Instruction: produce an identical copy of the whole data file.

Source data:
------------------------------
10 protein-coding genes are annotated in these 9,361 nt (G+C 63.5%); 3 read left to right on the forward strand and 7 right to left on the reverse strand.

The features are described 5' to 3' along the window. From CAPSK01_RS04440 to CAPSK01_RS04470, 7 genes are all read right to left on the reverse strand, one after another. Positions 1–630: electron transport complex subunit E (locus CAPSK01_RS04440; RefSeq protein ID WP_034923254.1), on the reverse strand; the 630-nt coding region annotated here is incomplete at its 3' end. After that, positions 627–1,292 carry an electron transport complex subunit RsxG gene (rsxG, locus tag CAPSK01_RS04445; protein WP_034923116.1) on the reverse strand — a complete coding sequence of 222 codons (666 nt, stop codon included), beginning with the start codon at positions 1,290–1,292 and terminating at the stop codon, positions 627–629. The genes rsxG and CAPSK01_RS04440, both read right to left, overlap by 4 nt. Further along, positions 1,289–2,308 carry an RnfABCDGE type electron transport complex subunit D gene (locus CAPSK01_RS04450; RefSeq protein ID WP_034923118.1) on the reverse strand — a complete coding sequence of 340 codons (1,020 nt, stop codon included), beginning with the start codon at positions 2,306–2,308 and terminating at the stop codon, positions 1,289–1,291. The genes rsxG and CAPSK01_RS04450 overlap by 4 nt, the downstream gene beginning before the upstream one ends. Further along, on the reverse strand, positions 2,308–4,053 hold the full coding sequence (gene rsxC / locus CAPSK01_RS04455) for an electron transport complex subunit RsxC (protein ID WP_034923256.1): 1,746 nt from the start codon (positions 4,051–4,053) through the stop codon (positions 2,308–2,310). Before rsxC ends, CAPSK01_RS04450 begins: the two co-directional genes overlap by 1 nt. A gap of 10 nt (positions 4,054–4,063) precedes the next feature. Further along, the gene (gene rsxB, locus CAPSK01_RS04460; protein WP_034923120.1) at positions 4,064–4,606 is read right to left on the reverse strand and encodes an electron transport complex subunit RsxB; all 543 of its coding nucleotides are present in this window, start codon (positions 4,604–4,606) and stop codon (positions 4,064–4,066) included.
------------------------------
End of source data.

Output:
10 protein-coding genes are annotated in these 9,361 nt (G+C 63.5%); 3 read left to right on the forward strand and 7 right to left on the reverse strand.

The features are described 5' to 3' along the window. From CAPSK01_RS04440 to CAPSK01_RS04470, 7 genes are all read right to left on the reverse strand, one after another. Positions 1–630: electron transport complex subunit E (locus CAPSK01_RS04440; RefSeq protein ID WP_034923254.1), on the reverse strand; the 630-nt coding region annotated here is incomplete at its 3' end. After that, positions 627–1,292 carry an electron transport complex subunit RsxG gene (rsxG, locus tag CAPSK01_RS04445; protein WP_034923116.1) on the reverse strand — a complete coding sequence of 222 codons (666 nt, stop codon included), beginning with the start codon at positions 1,290–1,292 and terminating at the stop codon, positions 627–629. The genes rsxG and CAPSK01_RS04440, both read right to left, overlap by 4 nt. Further along, positions 1,289–2,308 carry an RnfABCDGE type electron transport complex subunit D gene (locus CAPSK01_RS04450; RefSeq protein ID WP_034923118.1) on the reverse strand — a complete coding sequence of 340 codons (1,020 nt, stop codon included), beginning with the start codon at positions 2,306–2,308 and terminating at the stop codon, positions 1,289–1,291. The genes rsxG and CAPSK01_RS04450 overlap by 4 nt, the downstream gene beginning before the upstream one ends. Further along, on the reverse strand, positions 2,308–4,053 hold the full coding sequence (gene rsxC / locus CAPSK01_RS04455) for an electron transport complex subunit RsxC (protein ID WP_034923256.1): 1,746 nt from the start codon (positions 4,051–4,053) through the stop codon (positions 2,308–2,310). Before rsxC ends, CAPSK01_RS04450 begins: the two co-directional genes overlap by 1 nt. A gap of 10 nt (positions 4,054–4,063) precedes the next feature. Further along, the gene (gene rsxB, locus CAPSK01_RS04460; protein WP_034923120.1) at positions 4,064–4,606 is read right to left on the reverse strand and encodes an electron transport complex subunit RsxB; all 543 of its coding nucleotides are present in this window, start codon (positions 4,604–4,606) and stop codon (positions 4,064–4,066) included.